Personal accounts - Ireland


Nephrology – Research


  • Certified in Nephrology
  • Middle of R4 year (winter 2018)
  • Started fellowship and Master’s: late September 2019
  • Helped by a nephrologist at Montreal’s Sacré-Coeur Hospital who had also performed a research fellowship in acute renal failure (ARF) in San Diego and is very familiar with the major researchers active in this area worldwide
Choice of site/specialization
  • Being interested in working at CHUM, the candidate had already had several discussions with the CHUM Nephrology team (and the department head at the time) concerning current and future needs
  • The team was very open to having him choose on the basis of his personal interests, and these (ARF, translational research, acute dialysis) match the site’s needs
  • The candidate chose Dublin because the University College Dublin (UCD) research centre is very active, and it is easy to join it as a foreign fellow
  • He also wanted to do a Master’s alongside his fellowship, and UCD offers a Master in Clinical and Translational Research that matched his needs
  • Also, Dr Patrick Murray, his research director, is based in Dublin. Dr Murray heads the Irish Critical Care Network, and has more than 200 publications on ARF and urinary biomarkers to his credit
  • Most of the discussions took place via email
  • He Skyped with Dr Murray on several occasions: six months before arriving, one month before he arrived, and the day before his arrival
  • To be able to register in the Master in Research, he had to take the IELTS English test, which he was able to do in Montreal
  • He did not yet have a permit to practise in Ireland, because the Royal College of Surgeons in Ireland and the Medical Council of Ireland do not recognize the Internal Medicine Core Curriculum as a specialty. So he had to wait until he had his Nephrology subspecialty diploma before applying for an equivalency between the Royal College of Physicians and Surgeons of Canada and the Irish College
  • He began the process in mid-January 2020
  • When he contacted the Medical Council of Ireland, he was told the evaluation timeframe for non-members of the European Union was two months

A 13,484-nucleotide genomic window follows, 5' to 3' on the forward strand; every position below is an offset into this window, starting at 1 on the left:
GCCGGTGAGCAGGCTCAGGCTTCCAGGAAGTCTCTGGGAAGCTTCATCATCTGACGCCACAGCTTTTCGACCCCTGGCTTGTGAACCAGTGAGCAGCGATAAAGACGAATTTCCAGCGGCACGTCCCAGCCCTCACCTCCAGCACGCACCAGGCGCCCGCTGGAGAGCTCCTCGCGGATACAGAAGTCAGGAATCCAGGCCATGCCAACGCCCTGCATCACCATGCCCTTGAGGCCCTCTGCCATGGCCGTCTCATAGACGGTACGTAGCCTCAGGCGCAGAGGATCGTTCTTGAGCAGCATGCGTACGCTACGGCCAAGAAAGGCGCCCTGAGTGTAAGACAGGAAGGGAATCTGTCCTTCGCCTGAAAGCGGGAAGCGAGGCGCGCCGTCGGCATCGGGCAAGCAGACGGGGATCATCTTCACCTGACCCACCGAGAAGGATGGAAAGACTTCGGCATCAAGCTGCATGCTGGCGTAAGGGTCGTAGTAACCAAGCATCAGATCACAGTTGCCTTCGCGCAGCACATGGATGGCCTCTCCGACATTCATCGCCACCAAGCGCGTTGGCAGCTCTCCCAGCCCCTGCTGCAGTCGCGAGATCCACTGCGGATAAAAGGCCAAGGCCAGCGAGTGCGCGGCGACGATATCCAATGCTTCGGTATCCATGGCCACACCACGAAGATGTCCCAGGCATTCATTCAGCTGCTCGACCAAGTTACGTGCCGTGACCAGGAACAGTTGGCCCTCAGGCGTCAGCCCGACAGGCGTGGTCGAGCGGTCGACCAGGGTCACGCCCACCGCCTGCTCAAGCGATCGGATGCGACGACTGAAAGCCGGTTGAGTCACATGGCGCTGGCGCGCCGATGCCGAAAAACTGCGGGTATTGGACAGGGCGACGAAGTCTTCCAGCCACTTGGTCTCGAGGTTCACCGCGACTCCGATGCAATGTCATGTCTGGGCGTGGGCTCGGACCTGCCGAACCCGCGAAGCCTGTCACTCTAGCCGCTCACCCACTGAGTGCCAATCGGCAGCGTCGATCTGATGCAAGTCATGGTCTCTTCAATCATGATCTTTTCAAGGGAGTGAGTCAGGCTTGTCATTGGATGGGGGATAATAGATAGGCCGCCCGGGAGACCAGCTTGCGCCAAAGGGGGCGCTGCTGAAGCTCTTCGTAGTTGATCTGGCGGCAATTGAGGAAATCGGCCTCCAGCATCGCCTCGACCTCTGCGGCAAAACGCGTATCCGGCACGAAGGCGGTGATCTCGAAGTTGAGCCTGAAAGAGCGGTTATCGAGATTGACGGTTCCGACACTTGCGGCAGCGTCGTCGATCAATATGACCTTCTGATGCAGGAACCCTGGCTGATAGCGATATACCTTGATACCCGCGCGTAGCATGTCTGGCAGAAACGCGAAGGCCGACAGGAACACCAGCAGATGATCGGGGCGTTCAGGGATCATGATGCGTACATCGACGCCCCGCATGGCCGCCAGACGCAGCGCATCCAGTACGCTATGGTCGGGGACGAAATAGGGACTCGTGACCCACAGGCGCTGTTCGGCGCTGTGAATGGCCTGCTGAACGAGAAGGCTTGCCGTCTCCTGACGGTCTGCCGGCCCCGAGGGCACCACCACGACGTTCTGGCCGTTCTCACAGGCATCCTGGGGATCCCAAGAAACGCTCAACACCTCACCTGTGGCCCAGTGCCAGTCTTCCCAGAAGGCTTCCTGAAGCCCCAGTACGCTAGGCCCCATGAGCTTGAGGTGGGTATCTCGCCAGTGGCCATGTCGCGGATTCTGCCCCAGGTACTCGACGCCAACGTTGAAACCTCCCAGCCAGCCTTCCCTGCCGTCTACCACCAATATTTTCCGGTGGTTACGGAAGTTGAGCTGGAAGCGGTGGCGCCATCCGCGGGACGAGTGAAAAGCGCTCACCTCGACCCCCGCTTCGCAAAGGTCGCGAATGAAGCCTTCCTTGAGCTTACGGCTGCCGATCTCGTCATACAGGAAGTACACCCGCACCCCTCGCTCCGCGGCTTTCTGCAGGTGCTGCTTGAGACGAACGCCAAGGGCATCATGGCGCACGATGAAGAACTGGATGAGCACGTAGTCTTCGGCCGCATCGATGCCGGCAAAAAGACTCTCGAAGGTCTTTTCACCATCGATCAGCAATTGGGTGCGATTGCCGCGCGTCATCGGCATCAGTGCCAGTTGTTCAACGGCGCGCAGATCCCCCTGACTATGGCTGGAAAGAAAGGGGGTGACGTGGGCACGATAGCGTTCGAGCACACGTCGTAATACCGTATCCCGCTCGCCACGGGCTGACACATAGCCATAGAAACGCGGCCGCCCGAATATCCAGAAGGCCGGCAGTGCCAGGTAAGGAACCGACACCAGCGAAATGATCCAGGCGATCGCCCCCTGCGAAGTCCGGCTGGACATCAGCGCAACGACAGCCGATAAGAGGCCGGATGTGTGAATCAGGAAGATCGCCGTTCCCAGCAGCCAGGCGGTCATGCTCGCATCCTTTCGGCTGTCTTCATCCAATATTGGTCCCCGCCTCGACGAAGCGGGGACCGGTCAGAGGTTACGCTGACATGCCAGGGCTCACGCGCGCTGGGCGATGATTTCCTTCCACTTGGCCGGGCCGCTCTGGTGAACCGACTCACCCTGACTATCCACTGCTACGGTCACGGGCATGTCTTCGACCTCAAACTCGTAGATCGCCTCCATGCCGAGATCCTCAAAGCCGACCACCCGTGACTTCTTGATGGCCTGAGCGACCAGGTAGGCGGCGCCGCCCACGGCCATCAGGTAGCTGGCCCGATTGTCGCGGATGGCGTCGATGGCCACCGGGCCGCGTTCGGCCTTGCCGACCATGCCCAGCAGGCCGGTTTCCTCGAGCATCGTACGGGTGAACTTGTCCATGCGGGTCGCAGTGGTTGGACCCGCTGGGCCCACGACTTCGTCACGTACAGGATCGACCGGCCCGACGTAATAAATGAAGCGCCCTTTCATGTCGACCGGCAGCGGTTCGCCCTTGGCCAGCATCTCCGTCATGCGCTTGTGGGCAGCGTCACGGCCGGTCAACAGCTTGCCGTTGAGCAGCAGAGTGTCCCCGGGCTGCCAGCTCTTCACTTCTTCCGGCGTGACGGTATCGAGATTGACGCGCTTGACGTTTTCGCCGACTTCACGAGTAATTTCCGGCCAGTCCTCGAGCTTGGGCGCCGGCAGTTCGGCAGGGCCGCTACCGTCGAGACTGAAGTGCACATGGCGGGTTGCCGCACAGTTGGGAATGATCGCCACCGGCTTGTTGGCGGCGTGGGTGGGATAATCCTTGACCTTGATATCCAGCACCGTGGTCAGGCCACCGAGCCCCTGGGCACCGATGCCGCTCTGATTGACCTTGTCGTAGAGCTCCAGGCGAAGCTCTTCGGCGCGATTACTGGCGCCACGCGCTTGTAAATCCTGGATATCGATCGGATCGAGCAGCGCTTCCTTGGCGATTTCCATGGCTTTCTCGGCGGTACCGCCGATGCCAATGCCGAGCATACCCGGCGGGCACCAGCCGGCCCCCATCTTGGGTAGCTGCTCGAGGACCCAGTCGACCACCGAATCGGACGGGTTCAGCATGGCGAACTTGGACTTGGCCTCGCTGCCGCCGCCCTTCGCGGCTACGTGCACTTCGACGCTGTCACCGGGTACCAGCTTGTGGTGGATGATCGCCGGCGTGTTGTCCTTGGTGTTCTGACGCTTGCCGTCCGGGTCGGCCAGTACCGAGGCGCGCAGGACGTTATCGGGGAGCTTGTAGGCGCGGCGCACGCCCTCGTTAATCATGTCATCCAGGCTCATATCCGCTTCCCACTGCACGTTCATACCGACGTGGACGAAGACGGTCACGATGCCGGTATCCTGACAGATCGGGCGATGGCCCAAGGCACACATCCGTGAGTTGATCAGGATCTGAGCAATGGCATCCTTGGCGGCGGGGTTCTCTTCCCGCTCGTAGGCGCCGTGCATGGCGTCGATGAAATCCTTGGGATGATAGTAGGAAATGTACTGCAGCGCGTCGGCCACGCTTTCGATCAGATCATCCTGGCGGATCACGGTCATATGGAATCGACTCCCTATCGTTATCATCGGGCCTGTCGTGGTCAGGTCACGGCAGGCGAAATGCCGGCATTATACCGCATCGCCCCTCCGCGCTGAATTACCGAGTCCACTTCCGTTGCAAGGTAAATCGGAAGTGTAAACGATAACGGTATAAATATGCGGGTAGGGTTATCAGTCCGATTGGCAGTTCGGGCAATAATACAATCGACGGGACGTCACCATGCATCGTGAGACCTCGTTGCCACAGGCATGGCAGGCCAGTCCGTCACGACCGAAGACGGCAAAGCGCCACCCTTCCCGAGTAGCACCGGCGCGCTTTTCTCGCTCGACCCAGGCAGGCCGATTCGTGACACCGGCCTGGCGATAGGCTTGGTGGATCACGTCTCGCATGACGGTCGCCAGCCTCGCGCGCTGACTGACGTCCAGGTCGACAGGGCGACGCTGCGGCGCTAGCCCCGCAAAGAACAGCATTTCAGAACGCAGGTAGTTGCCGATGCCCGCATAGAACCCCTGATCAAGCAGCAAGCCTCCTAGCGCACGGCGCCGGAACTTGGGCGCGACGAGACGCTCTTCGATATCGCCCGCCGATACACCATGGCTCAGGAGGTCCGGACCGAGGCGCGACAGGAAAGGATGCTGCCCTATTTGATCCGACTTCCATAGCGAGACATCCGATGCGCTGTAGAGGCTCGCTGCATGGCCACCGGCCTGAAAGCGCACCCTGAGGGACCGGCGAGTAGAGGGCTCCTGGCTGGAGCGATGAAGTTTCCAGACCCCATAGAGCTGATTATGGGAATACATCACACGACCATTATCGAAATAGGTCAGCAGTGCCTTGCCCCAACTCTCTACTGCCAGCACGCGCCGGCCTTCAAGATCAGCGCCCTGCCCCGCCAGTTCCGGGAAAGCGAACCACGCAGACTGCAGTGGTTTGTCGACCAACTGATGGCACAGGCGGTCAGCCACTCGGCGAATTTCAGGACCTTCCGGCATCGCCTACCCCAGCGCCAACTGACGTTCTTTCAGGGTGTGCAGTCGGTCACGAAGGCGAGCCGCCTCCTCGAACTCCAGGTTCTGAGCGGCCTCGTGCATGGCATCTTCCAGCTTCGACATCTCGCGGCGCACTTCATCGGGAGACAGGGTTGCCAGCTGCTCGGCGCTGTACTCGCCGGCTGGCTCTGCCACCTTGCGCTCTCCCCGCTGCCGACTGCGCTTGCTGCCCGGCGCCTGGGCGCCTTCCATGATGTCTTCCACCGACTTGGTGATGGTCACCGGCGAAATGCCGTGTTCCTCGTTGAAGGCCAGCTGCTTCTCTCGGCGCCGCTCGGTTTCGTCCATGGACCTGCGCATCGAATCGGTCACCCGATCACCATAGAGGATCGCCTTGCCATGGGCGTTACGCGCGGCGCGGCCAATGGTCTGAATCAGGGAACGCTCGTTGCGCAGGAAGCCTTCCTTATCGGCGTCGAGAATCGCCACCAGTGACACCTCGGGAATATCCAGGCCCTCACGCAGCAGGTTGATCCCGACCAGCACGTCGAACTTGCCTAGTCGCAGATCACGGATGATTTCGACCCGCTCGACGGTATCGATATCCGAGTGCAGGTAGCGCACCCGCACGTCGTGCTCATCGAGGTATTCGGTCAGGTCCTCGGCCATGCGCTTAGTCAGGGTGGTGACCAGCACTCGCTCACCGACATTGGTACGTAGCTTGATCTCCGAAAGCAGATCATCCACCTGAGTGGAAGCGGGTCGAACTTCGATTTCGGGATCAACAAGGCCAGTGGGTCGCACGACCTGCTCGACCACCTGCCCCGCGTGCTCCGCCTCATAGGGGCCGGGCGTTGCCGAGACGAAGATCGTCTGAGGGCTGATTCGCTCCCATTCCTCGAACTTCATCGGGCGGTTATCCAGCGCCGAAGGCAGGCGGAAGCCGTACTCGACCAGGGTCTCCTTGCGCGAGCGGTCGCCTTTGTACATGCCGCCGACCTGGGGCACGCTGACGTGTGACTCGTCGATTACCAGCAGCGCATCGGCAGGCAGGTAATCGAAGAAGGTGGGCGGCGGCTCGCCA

• He could then have the status of accredited specialist physician with restricted privileges (that would be sufficient for practising autonomously in a hospital on a temporary basis, without holding a consultant position). Only a few specialities can ask for Royal College equivalency (Canada-Ireland), and Nephrology is one of them
  • Since research is his main goal, having a permit to practise is not essential for his fellowship
  • He receives no local funding in Ireland
  • He did receive several bursaries, though, from the Société québécoise de néphrologie; FRQS (Master’s-type international postgraduate training); and Académie CHUM
  • He also does 4 weeks per year of clinic at CHUM
Prior rotation
  • No
Work permit/visa 
  • Canadians do not need a visa to study in Ireland, but just have to obtain the right to stay in Ireland for more than 90 days. This can be applied for once you are already in Ireland
  • The process is simple, but getting an appointment with the Irish Naturalisation and Immigration Service takes a while!
  • Anyone with a salary equivalent to more than 15 hours per week of work has to apply for a work visa. There are several types
  • The easiest thing is to apply for a Working Holiday Authorisation, which is valid for two years for Canadians. Very simple procedure: apply to the Irish Embassy in Ottawa for it before leaving (6-week wait)
Visitor's visa 
  • See above


Health insurance
  • Health and travel insurance from Sogemec/Desjardins for Ireland
  • He also has private Irish health insurance (mandatory to be allowed an extended stay of more than 90 days), for which it is possible to shop around (c. €35 per month), because the Irish healthcare system is semi-private, and everyone has to have private insurance
  • N/A
Bank account
  • You have to open an Irish bank account to be able to apply for permission to stay longer than 90 days
  • He got his account shortly after he arrived, with the Bank of Ireland (the most international for foreign currency transfers)
  • He rented an Airbnb on arrival for seven days
  • He had scheduled three apartment visits in advance via the site (their Kijiji)
  • He loved the first place he visited, and signed that day (it was available), downtown, near Trinity College
  • Accommodation costs double for the same surface area compared with Montreal
  • Only the Grand Canal Quay area is modern; other neighbourhoods comprise mainly 100-year-old buildings
  • Electricity and natural gas are usually included in the rent, but not Internet
Driver's permit
  • No
Quebec Health Insurance Board (RAMQ)
  • He contacted RAMQ two months before departing to notify them that he was leaving
  • He requested proof of coverage extended to two years (duration of his fellowship). This involved mailing in a simple form


  • His spouse, an accountant, will spend the first year in Montreal, but will do a temporary 6-month transfer to Dublin in 2020
  • He has already had a Working Holiday Authorisation approved (for Canadians aged 18-35, valid for two years)
  • It is easy to find work in his field in Dublin


  • A permit to practise can be obtained quickly by applying for equivalency in the United Kingdom. This process is much simpler, and the UK permit is valid in Ireland